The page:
Many thanks go out to all the wonderful Sierra Club volunteers who helped generate the incredible turnout. They are the heroes behind this effort. Thanks also to all of you who made the trip to the Bountiful hearing and who have taken the time to write valuable letters against the terrible Legacy Highway. You have made the difference.
The battle still goes on, but we have never been in a better position to win. Now is the time to increase our efforts and kill this legacy of concrete once and for all. Please give us a call and find out more about how you can get involved in stopping the Legacy Highway— (801) 467-9294. u
by Aaron Jones, Co-chair, Political Committee
The campaigns of 1998 have come and gone and I would like to thank all of those who helped make it such a wonderful experience. First of all, I would like to thank my co-chair Claire Gardner for her exceptional work on the October fundraiser which raised over $3,600 and for the tremendous volume of work she has accomplished throughout the year. Thanks also go out to Bob Walton, Greg Underwood, Jim Wechsler, and everyone else who helped to make the fundraiser such a success. Tremendous appreciation also goes out to the many generous people and organizations that donated to the fundraiser.
· We endorsed a total of thirty candidates and finished successfully in sixteen of the races. In the Second Congressional district, Lily Eskelsen ran one of the most organized and energetic campaigns ever seen in the district. On election night, her opponent was ultimately successful, but I had the privilege of witnessing first hand the birth of a movement. Legions of newcomers were inspired by Lily's efforts and their presence and persistence will make a mark on the political landscape. Karen Crompton and Mike Reberg, our endorsed candidates in the County Commission races, were both inched out by candidates with a mere 51% of the vote. Legislative candidates Dennis Carty and Jerry Jensen each came within less than a hundred votes of victory.
· Successful races included the re-election of ten incumbents previously endorsed by the Club, Perry Buckner, an incumbent endorsed for the first time this election, and Gene Davis, a long-time supporter who moved up to a Senate position. We were also successful in electing Paula Julander to the Senate; and Jackie Biskupski, Carl Duckworth, and Neil Hansen to the House.
· The Utah Chapter will now be focusing on lobbying efforts in the next legislative session (Jan/Feb 1999). If you wish to get involved, the Legislative Committee is seeking volunteers. Also in the coming year will be the Mayoral election for Salt Lake City. Already there are three candidates who have been previously endorsed by the club in one race or another. If you wish to be involved with either the Political or Legislative Committees, please contact me at 467-3532 or by E-mail at Ajonesmvp@aol.com. u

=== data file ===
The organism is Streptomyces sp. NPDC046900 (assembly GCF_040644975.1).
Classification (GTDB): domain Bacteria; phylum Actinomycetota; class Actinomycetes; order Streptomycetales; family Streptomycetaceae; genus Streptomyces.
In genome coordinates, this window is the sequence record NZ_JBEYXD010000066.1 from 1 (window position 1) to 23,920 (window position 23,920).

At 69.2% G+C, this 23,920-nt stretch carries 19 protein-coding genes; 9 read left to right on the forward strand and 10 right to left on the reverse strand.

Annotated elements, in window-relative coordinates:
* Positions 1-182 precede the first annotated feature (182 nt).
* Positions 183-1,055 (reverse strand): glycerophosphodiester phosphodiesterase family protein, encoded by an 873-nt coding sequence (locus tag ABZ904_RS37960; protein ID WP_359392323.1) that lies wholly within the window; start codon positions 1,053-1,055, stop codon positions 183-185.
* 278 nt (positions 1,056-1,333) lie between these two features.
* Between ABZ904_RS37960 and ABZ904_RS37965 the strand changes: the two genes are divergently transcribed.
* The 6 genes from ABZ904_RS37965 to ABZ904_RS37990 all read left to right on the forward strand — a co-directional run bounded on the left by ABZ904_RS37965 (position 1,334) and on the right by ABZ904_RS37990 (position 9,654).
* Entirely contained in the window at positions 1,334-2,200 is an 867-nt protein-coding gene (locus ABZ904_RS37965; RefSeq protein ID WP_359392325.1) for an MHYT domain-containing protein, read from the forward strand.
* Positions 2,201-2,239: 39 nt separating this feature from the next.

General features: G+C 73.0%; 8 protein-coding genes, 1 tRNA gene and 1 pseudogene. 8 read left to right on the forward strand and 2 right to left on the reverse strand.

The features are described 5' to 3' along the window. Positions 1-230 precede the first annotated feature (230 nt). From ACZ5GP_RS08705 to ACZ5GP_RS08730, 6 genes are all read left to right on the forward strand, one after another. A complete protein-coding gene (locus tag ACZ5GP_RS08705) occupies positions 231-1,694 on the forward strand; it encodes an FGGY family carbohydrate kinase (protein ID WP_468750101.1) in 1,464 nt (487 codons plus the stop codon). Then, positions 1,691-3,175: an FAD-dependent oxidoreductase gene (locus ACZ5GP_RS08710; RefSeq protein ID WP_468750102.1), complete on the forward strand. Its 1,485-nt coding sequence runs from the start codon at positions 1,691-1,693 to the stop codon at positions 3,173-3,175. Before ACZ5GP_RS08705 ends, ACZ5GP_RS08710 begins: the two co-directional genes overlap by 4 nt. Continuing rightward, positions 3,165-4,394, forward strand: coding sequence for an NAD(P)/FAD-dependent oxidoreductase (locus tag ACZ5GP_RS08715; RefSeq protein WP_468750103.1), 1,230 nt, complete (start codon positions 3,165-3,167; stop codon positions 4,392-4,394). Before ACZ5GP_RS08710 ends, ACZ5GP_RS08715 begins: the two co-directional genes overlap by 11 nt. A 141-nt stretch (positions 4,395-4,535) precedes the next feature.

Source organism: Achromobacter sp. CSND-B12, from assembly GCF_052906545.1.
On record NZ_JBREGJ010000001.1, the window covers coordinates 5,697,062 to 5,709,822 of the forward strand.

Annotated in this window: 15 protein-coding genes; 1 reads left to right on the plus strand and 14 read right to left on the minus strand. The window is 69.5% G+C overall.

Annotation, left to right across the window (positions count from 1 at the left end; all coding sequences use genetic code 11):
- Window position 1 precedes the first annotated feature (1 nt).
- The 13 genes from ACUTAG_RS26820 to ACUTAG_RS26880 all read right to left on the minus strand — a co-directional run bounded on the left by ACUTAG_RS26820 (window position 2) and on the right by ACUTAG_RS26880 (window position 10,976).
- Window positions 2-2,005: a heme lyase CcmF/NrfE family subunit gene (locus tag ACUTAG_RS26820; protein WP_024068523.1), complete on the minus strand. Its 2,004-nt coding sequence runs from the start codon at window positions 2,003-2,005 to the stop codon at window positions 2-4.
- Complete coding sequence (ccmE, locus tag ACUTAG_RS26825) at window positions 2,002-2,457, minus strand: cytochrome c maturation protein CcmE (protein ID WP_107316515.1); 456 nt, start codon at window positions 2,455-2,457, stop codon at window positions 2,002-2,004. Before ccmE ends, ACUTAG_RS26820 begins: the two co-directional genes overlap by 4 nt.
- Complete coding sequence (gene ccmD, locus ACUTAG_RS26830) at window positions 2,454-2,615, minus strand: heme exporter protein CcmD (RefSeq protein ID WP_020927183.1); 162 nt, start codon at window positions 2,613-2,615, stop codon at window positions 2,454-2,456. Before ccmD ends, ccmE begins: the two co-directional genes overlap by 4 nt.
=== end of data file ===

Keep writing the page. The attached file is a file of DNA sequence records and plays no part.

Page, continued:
This Dog Bites
Sierra Club Named Most Effective Environmental Group
By Bruce Hamilton Director of Conservation
from The Planet, November 1998
In a recent survey by the Aspen Institute, all the members of Congress and 29 top officials from the White House and federal agencies were asked to "name the [two] national nonprofit organizations that you believe have the most influence on federal policy" for six different issues.
I'm proud to report that in environmental policy, the Sierra Club received more mentions than any other industry or environmental organization.
The Club was named more than twice as often as the National Federation of Independent Business, which ranked second, and nearly three times as often as the next environmental group, the Environmental Defense Fund (EDF).
What is equally pleasing is that both Republicans and Democrats rated us as most effective. While we were cited 64 times, other organizations that vastly outspend us were mentioned far fewer times. The Chamber of Commerce had 21 mentions, the National Association of Manufacturers 13, and the Citizens for a Sound Economy - our opponents on the Environmental Protection Agency's new clean-air standards being debated at the time of the survey - just 12.
Here are the rankings for environmental groups (and times cited): Sierra Club (64), EDF (23), Natural Resources Defense Council (20), National Wildlife Federation (12), Wilderness Society (6), Audubon (5), World Wildlife Fund (5), Environmental Information Center (4), Pew Charitable Trusts (4), League of Conservation Voters (3), The Nature Conservancy (3), Environmental Working Group (2), Greenpeace (1) and Defenders of Wildlife (1).
The study, “Effective Nonprofit Advocacy," by Susan Rees, analyzed the qualities of the highest ranking groups in each policy area. The most effective organizations generally:
· • are membership-based;
· • are permitted to lobby under Internal Revenue Service tax code;
· • use democratic structure for decisionmaking and participation; maintain sub-national chapters or offices;
· • deliberately reach out to Democrats and Republicans;
· • focus resources on one or two top policy priorities;
· • train members;
· • hold politicians accountable;
· • have a national message;
· • eliminate inflammatory rhetoric;
· • use polling and focus groups;
· • use economic arguments; and
· • enlist community leaders as grassroots lobbyists.